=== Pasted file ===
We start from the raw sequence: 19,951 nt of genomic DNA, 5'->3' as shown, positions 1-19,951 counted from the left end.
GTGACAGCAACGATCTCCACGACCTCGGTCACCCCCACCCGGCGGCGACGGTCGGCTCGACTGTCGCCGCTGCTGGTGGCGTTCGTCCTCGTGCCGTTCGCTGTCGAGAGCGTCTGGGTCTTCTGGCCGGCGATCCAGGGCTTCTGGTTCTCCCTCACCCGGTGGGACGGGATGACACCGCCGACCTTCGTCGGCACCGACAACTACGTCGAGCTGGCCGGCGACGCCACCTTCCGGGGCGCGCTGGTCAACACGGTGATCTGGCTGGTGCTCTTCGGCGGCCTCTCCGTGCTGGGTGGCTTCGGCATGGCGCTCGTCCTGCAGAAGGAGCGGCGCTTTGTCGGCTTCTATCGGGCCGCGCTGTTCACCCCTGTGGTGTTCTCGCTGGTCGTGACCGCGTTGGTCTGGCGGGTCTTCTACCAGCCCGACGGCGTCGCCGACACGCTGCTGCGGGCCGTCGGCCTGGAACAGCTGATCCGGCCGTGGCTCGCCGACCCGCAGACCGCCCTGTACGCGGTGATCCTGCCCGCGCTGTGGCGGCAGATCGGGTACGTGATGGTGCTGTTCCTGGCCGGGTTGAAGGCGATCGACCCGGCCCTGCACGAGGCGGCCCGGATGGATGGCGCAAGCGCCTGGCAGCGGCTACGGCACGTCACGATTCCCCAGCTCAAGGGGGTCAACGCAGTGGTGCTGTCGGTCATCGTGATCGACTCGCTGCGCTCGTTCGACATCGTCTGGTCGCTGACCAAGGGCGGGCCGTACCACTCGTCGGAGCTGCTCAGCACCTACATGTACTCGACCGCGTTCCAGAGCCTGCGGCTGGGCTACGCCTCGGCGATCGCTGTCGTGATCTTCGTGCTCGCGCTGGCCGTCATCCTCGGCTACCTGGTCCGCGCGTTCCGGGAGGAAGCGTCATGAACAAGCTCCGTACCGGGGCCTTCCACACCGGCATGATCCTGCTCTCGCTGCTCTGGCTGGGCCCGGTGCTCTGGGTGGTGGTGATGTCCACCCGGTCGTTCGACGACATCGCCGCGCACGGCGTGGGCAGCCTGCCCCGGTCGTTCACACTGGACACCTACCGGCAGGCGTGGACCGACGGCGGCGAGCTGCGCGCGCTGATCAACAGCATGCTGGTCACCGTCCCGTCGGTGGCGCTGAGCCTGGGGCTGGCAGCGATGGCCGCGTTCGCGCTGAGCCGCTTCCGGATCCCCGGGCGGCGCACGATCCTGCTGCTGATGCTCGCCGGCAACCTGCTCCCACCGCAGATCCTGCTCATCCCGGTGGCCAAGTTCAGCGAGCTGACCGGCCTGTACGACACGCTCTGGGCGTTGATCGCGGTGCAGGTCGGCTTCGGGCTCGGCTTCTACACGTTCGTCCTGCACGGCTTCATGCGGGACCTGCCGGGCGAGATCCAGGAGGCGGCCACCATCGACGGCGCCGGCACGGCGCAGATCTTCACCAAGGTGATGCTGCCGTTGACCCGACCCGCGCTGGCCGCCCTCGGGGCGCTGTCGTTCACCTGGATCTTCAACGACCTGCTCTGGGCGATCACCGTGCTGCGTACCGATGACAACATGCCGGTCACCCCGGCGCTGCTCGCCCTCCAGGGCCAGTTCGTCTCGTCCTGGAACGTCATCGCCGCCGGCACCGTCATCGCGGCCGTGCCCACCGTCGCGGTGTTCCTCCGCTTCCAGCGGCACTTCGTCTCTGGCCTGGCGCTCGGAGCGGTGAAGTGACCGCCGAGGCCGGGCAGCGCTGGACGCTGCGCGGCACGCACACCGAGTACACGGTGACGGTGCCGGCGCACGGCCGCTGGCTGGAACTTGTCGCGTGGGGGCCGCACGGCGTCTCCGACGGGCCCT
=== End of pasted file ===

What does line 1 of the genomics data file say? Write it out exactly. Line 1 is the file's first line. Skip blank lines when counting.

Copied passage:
We start from the raw sequence: 19,951 nt of genomic DNA, 5'->3' as shown, positions 1-19,951 counted from the left end.